Midscale Commercial Solar Market
NREL experts are providing analysis to expand the midscale solar market. The midscale market for solar photovoltaics (PV), loosely defined as behind-the-meter systems between 100 kilowatts (kW) and 2 megawatts (MW), has grown more slowly than other PV market segments in recent years.
Midmarket Solar Policies in the United States
Authors: Tian Tian, Chang Liu, Eric O’Shaughnessy, Shivani Mathur, Alison Holm, and John Miller
The 2016 NREL report Midmarket Solar Policies in the United States: A Guide for Midsized Solar Customers equips prospective solar customers with the tools necessary to understand and use the solar policies of their state for midmarket solar projects. For this report, midmarket projects are defined as behind-the-meter PV systems with a generation capacity between 50 kW and 2 MW.
Charting the Emergence of Corporate Procurement of Utility-Scale PV
Authors: Jenny Heeter, Jeffrey J. Cook, and Lori Bird
Corporations and other institutions have contracted for more than 2,300 MW of off-site solar, using power purchase agreements (PPAs), green tariffs, or bilateral deals with utilities. This paper examines the benefits, challenges, and outlooks for large-scale off-site solar purchasing in the United States. Pathways differ based on where they are available, the hedge value they can provide, and their ease of implementation. The paper features case studies of an aggregate PPA (Massachusetts Institute of Technology, Boston Medical Center, and Post Office Square), a corporation exiting their incumbent utility (MGM Resorts), a utility offering large scale renewables to corporate customers (Alabama Power’s Renewable Procurement Program), and a company with approval to sell energy into wholesale markets (Google Energy Inc.).
Expanding Midscale Solar: Examining the Economic Potential, Barriers, and Opportunities at Offices, Hotels, Warehouses, and Universities
Authors: Lori Bird, Pieter Gagnon, and Jenny Heeter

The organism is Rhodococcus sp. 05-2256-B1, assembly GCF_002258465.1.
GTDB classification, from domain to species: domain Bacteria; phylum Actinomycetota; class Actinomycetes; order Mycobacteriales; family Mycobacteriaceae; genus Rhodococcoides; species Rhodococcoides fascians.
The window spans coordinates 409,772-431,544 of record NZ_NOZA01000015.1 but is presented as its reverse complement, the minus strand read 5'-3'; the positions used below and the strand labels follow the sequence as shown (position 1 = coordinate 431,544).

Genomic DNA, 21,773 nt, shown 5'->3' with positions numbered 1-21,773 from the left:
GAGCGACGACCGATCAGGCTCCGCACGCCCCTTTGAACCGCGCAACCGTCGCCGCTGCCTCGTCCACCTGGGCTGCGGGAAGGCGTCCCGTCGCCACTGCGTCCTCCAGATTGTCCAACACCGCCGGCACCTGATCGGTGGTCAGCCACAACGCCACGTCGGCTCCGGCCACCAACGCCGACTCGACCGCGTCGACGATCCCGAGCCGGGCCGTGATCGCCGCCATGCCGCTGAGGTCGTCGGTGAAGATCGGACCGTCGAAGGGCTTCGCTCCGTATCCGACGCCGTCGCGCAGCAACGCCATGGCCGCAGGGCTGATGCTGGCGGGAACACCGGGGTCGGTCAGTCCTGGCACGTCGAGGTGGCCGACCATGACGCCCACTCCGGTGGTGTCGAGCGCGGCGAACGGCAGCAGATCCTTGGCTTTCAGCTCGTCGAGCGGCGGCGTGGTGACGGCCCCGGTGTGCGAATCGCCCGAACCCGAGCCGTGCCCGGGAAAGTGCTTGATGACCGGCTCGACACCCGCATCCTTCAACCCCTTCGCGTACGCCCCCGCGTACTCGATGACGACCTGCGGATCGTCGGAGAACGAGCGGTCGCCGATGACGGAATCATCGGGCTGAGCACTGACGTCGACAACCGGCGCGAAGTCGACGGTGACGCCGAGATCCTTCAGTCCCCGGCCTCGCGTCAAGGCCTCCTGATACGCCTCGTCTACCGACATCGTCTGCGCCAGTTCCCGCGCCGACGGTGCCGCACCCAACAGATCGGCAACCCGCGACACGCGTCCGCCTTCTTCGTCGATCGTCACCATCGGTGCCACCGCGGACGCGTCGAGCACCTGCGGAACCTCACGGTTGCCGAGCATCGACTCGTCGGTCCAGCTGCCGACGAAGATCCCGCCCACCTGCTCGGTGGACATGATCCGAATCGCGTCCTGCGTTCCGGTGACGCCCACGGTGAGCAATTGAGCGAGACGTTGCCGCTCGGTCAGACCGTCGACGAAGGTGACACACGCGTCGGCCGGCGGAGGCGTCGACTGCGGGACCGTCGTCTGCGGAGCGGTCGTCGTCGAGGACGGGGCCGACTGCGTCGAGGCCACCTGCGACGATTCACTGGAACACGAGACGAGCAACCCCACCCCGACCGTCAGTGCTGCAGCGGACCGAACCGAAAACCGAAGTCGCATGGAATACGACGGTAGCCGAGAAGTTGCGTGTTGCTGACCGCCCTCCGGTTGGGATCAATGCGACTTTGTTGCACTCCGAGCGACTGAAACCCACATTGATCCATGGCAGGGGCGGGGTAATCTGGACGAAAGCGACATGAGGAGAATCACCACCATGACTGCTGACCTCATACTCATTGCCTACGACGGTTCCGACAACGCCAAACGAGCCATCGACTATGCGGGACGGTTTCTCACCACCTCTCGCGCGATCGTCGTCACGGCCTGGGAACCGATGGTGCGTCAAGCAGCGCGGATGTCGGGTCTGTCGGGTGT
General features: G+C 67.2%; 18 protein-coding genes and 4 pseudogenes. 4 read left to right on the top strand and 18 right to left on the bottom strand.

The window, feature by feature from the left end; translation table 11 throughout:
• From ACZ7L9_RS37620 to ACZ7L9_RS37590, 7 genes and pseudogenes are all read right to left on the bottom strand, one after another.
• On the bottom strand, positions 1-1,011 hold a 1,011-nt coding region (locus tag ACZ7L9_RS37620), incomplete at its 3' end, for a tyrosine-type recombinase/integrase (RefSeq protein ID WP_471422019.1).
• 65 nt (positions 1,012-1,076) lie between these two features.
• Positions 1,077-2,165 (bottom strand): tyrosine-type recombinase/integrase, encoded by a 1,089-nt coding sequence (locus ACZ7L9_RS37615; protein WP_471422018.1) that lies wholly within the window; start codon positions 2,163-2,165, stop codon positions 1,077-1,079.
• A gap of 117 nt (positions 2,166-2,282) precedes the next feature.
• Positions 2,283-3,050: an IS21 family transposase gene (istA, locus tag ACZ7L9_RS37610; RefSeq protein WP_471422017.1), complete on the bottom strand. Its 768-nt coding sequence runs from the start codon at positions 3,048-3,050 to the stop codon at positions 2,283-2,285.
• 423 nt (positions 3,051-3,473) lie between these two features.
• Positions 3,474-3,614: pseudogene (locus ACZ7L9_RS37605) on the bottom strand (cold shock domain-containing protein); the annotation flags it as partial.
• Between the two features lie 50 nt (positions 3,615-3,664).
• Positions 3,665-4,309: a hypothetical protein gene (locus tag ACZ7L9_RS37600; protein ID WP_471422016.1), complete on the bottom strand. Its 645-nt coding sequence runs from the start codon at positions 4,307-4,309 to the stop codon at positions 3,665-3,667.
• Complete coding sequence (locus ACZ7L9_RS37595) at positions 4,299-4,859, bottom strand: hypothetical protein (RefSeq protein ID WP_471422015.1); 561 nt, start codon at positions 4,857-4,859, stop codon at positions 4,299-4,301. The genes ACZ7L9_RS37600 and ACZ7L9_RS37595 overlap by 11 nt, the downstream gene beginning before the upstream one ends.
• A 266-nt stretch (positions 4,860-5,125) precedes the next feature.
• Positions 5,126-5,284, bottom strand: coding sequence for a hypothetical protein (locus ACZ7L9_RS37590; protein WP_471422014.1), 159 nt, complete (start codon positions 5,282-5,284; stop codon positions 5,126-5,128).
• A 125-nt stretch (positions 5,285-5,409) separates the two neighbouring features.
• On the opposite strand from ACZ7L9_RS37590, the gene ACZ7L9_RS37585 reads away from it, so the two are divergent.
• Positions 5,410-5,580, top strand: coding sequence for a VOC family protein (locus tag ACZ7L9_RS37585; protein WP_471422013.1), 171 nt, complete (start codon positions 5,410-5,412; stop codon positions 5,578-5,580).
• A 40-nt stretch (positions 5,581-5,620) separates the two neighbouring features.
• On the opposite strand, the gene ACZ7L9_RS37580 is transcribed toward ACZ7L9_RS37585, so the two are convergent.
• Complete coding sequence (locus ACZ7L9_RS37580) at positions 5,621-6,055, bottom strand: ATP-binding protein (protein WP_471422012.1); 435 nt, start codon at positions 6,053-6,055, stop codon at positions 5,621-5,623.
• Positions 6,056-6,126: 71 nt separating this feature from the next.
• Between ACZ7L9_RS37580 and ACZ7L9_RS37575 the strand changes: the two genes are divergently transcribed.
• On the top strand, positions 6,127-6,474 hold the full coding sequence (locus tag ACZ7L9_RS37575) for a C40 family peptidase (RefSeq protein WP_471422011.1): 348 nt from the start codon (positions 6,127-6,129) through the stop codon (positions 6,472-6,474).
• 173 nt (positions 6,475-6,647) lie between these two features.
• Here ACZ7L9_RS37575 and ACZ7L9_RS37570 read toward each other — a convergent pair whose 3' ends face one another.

At 2015 average (50–100 kW) installed prices ($3.20/WDC), the techno-economic potential for the office, hotel, and warehouse segments is substantial, at 44 gigawatts (GW), with about half of that capacity coming from offices (22 GW). With further price declines on par with the 2020 targets of the U.S. Department of Energy's SunShot Initiative, the techno-economic potential for these three segments could reach more than 100 GW. An additional 3.7 GW at universities would be "high value"—capacity whose average bill savings would exceed 10¢ per kilowatt-hour of electricity generated.
How to Estimate Demand Charge Savings from PV on Commercial Buildings
Authors: Pieter Gagnon and Lori Bird
Rooftop PV systems are compensated through retail electricity tariffs—and for commercial and industrial customers, these are typically comprised of three components: a fixed monthly charge, energy charges, and demand charges. Of these, PV’s ability to reduce demand charges has traditionally been the most difficult to estimate. In this fact sheet, we explain the basics of demand charges, and provide a new method that a potential customer or PV developer can use to estimate a range of potential demand charge savings for a proposed PV system. These savings can then be added to other project cash flows, in assessing the project’s financial performance.
Resources for Universities
NREL offers a collection of resources for universities seeking to implement solar projects. Supporting the U.S. Department of Energy's Solar Energy Technologies Office, these resources are designed to increase PV system deployment at universities, engage stakeholders to develop deployment solutions, and empower decision makers.